I’ve been a sporadic journaler all my life.
About once every three months, when inspiration struck, I’d seize my journal and dash out several pages. But most of the time, it sat on my shelf, collecting dust.
About six months ago, I decided it was time to start a daily journaling habit.
We’ve all heard that writing more frequently makes it easier to write more, and between my motorcycle blog, Copyblogger, and other personal projects, I wanted to see if I could activate that superpower in myself.
But that wasn’t the only hypothesis I wanted to test. I had been feeling overwhelmed, like time was flowing too quickly and it was all I could do to keep up.
In the inaugural entry of my daily habit, I wrote:
“I read that starting a new habit can help you re-center and slow down the passage of time … lately I’ve felt like I’ve been holding an oar down into the flow of time, trying to keep my raft from being whisked away too quickly.”
At the time, I was reading Alex Soojung-Kim Pang’s The Distraction Addiction, and the book points out that “real time” technologies like email and text messaging have created a distorted view of how quickly we’re supposed to operate in the world.
Until recently, the flow of information and communication had strict physical limits. Mail and newspapers arrived once daily; phones only made one call at a time.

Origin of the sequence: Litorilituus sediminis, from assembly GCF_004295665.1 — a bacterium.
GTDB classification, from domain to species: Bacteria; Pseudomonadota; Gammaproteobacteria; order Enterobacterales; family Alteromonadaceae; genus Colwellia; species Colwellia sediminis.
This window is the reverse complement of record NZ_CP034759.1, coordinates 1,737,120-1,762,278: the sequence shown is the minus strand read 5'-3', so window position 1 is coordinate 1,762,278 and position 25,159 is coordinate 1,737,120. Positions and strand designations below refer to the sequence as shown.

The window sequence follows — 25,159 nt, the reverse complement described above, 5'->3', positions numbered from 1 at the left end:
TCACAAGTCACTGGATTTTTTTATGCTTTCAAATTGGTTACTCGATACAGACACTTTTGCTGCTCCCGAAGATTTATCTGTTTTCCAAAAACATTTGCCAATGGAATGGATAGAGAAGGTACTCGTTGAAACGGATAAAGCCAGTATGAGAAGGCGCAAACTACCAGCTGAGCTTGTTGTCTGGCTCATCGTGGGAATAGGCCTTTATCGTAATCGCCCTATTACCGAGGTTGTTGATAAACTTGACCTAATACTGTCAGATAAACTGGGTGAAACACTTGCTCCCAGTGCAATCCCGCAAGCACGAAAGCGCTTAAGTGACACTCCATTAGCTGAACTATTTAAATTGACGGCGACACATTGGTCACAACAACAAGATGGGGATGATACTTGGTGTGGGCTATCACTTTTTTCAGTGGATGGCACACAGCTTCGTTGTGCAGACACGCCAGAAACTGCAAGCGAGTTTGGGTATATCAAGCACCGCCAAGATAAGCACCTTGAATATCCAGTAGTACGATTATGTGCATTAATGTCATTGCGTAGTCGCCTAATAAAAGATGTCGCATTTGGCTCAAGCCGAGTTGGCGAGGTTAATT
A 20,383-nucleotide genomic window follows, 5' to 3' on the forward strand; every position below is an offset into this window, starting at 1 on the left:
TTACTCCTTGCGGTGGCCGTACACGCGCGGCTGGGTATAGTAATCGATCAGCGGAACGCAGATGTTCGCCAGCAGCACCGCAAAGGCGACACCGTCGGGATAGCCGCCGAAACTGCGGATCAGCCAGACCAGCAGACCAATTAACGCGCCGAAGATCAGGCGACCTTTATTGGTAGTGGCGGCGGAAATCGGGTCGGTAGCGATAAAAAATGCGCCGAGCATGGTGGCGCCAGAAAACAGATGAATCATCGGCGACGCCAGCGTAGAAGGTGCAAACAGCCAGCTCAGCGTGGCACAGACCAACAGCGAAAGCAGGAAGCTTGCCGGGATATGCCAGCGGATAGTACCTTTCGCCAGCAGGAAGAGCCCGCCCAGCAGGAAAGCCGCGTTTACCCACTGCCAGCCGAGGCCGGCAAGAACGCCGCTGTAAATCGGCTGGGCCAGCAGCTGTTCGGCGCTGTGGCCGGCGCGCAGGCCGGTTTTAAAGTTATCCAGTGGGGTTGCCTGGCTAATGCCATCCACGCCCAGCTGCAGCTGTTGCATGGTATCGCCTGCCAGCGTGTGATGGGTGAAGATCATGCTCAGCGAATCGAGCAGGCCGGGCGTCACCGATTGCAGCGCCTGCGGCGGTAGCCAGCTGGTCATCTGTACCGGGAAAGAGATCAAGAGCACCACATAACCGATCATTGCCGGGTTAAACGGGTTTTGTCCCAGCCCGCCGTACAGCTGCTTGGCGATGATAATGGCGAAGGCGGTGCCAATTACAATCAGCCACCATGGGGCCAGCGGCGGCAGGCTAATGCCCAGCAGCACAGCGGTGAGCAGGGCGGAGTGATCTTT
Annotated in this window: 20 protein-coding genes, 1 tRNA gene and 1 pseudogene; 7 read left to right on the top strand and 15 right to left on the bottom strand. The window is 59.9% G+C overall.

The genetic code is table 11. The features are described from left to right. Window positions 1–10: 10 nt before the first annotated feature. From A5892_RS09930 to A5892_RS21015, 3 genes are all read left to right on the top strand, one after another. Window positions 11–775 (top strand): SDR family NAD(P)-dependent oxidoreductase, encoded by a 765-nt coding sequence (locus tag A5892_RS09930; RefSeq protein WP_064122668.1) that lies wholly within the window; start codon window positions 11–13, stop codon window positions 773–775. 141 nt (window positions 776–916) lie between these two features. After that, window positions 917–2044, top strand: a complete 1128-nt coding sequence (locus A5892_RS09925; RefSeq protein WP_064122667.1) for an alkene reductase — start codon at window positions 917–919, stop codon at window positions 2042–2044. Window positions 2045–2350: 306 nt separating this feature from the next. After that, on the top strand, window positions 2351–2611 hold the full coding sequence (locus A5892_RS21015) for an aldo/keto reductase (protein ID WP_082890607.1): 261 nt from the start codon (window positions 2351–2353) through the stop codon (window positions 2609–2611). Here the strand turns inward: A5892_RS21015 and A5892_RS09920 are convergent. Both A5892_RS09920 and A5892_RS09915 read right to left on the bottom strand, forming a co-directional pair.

Now, we get push notifications, emails, texts, IMs, and phone calls every hour, sometimes simultaneously.
We’re expected to operate in “real time,” too — but what if “real time” is faster than “human time?”
When I read that habits can help you slow down, my neglected journal came to mind. Maybe a daily journaling habit would help me learn to slow down and hear myself think again …
Building a new habit
When I first started writing, the time and place were sporadic.
I wrote when I remembered to — morning, noon, or night. But slowly, I began to feel a pull toward writing first thing in the morning. By December 2017, a routine crystallized: wake up, make coffee, and sit down to write.
I sat in the same spot every day: the chaise part of our sectional, facing an east window.
As the sun rose, I wrote and sipped my coffee. On cold mornings, I nestled into my fuzzy, dark blue blanket and propped the journal on a pillow in my lap. I wrote with my favorite pens (0.5 mm Pilot G-2s) in my favorite unlined journals (bought at the bookstore down the road).
In the early days of this habit, it was often a struggle to summon the words to write on the page. Many entries from that time began, “Here I am, showing up to write.”
The phrase became an invocation, calling my muses to attention and reminding me that showing up was the important part.
So … how did it go?
Like a true data nerd, I went through my journals and documented how many pages I wrote each day.
And the data shows that I did, indeed, show up: of the…